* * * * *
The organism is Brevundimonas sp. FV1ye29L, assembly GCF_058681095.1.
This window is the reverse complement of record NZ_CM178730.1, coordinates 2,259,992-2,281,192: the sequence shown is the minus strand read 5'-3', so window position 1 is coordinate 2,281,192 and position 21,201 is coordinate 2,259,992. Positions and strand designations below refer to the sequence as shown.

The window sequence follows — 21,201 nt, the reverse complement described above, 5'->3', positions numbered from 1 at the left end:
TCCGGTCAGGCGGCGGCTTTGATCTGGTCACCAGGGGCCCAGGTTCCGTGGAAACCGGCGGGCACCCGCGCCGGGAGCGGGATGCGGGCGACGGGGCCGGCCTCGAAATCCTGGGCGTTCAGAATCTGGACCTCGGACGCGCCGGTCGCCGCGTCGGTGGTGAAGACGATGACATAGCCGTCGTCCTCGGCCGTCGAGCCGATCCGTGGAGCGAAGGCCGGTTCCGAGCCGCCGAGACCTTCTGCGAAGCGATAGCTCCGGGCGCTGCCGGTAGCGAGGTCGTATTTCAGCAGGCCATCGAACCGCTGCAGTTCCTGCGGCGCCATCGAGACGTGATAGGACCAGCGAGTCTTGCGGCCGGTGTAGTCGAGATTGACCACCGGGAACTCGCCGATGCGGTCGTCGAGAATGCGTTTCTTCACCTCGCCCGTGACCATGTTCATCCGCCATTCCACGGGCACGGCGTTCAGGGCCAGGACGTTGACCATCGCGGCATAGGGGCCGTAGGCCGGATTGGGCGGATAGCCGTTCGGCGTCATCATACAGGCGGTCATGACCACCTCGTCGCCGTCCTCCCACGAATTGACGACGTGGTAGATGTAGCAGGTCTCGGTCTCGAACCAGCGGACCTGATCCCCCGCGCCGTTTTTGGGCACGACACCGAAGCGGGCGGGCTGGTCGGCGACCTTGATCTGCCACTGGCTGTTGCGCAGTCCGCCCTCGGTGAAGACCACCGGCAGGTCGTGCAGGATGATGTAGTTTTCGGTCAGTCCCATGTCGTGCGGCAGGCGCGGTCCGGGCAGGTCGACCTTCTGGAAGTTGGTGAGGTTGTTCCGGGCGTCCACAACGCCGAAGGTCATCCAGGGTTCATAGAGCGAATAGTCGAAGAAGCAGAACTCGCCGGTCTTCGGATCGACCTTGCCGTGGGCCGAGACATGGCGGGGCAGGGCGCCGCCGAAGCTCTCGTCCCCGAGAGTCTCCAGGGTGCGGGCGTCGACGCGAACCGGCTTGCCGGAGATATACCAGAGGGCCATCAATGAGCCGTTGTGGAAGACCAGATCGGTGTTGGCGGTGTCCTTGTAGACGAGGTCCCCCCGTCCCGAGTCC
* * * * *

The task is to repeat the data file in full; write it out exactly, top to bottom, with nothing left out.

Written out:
The organism is Brevundimonas sp. FV1ye29L, assembly GCF_058681095.1.
This window is the reverse complement of record NZ_CM178730.1, coordinates 2,259,992-2,281,192: the sequence shown is the minus strand read 5'-3', so window position 1 is coordinate 2,281,192 and position 21,201 is coordinate 2,259,992. Positions and strand designations below refer to the sequence as shown.

The window sequence follows — 21,201 nt, the reverse complement described above, 5'->3', positions numbered from 1 at the left end:
TCCGGTCAGGCGGCGGCTTTGATCTGGTCACCAGGGGCCCAGGTTCCGTGGAAACCGGCGGGCACCCGCGCCGGGAGCGGGATGCGGGCGACGGGGCCGGCCTCGAAATCCTGGGCGTTCAGAATCTGGACCTCGGACGCGCCGGTCGCCGCGTCGGTGGTGAAGACGATGACATAGCCGTCGTCCTCGGCCGTCGAGCCGATCCGTGGAGCGAAGGCCGGTTCCGAGCCGCCGAGACCTTCTGCGAAGCGATAGCTCCGGGCGCTGCCGGTAGCGAGGTCGTATTTCAGCAGGCCATCGAACCGCTGCAGTTCCTGCGGCGCCATCGAGACGTGATAGGACCAGCGAGTCTTGCGGCCGGTGTAGTCGAGATTGACCACCGGGAACTCGCCGATGCGGTCGTCGAGAATGCGTTTCTTCACCTCGCCCGTGACCATGTTCATCCGCCATTCCACGGGCACGGCGTTCAGGGCCAGGACGTTGACCATCGCGGCATAGGGGCCGTAGGCCGGATTGGGCGGATAGCCGTTCGGCGTCATCATACAGGCGGTCATGACCACCTCGTCGCCGTCCTCCCACGAATTGACGACGTGGTAGATGTAGCAGGTCTCGGTCTCGAACCAGCGGACCTGATCCCCCGCGCCGTTTTTGGGCACGACACCGAAGCGGGCGGGCTGGTCGGCGACCTTGATCTGCCACTGGCTGTTGCGCAGTCCGCCCTCGGTGAAGACCACCGGCAGGTCGTGCAGGATGATGTAGTTTTCGGTCAGTCCCATGTCGTGCGGCAGGCGCGGTCCGGGCAGGTCGACCTTCTGGAAGTTGGTGAGGTTGTTCCGGGCGTCCACAACGCCGAAGGTCATCCAGGGTTCATAGAGCGAATAGTCGAAGAAGCAGAACTCGCCGGTCTTCGGATCGACCTTGCCGTGGGCCGAGACATGGCGGGGCAGGGCGCCGCCGAAGCTCTCGTCCCCGAGAGTCTCCAGGGTGCGGGCGTCGACGCGAACCGGCTTGCCGGAGATATACCAGAGGGCCATCAATGAGCCGTTGTGGAAGACCAGATCGGTGTTGGCGGTGTCCTTGTAGACGAGGTCCCCCCGTCCCGAGTCC